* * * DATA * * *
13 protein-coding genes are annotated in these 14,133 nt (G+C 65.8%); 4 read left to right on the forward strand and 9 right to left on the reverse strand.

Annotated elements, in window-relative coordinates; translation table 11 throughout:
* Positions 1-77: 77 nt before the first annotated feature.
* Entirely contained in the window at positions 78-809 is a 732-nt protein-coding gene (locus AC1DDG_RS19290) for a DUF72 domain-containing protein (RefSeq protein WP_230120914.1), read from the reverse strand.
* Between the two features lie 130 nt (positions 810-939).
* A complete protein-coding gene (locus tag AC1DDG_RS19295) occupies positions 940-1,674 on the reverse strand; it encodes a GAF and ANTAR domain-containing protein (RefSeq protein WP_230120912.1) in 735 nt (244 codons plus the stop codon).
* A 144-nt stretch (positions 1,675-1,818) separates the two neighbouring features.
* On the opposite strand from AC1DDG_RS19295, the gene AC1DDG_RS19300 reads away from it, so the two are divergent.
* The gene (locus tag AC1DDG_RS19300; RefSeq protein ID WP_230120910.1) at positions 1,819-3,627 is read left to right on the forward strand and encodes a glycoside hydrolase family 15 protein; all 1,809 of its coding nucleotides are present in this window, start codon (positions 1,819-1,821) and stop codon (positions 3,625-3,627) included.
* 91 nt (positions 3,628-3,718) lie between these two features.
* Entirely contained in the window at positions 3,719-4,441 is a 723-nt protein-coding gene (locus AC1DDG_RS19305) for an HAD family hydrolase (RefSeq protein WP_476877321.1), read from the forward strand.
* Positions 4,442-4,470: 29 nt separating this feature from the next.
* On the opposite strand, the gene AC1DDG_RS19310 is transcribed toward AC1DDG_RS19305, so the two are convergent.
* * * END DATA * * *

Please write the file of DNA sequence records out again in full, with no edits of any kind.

13 protein-coding genes are annotated in these 14,133 nt (G+C 65.8%); 4 read left to right on the forward strand and 9 right to left on the reverse strand.

Annotated elements, in window-relative coordinates; translation table 11 throughout:
* Positions 1-77: 77 nt before the first annotated feature.
* Entirely contained in the window at positions 78-809 is a 732-nt protein-coding gene (locus AC1DDG_RS19290) for a DUF72 domain-containing protein (RefSeq protein WP_230120914.1), read from the reverse strand.
* Between the two features lie 130 nt (positions 810-939).
* A complete protein-coding gene (locus tag AC1DDG_RS19295) occupies positions 940-1,674 on the reverse strand; it encodes a GAF and ANTAR domain-containing protein (RefSeq protein WP_230120912.1) in 735 nt (244 codons plus the stop codon).
* A 144-nt stretch (positions 1,675-1,818) separates the two neighbouring features.
* On the opposite strand from AC1DDG_RS19295, the gene AC1DDG_RS19300 reads away from it, so the two are divergent.
* The gene (locus tag AC1DDG_RS19300; RefSeq protein ID WP_230120910.1) at positions 1,819-3,627 is read left to right on the forward strand and encodes a glycoside hydrolase family 15 protein; all 1,809 of its coding nucleotides are present in this window, start codon (positions 1,819-1,821) and stop codon (positions 3,625-3,627) included.
* 91 nt (positions 3,628-3,718) lie between these two features.
* Entirely contained in the window at positions 3,719-4,441 is a 723-nt protein-coding gene (locus AC1DDG_RS19305) for an HAD family hydrolase (RefSeq protein WP_476877321.1), read from the forward strand.
* Positions 4,442-4,470: 29 nt separating this feature from the next.
* On the opposite strand, the gene AC1DDG_RS19310 is transcribed toward AC1DDG_RS19305, so the two are convergent.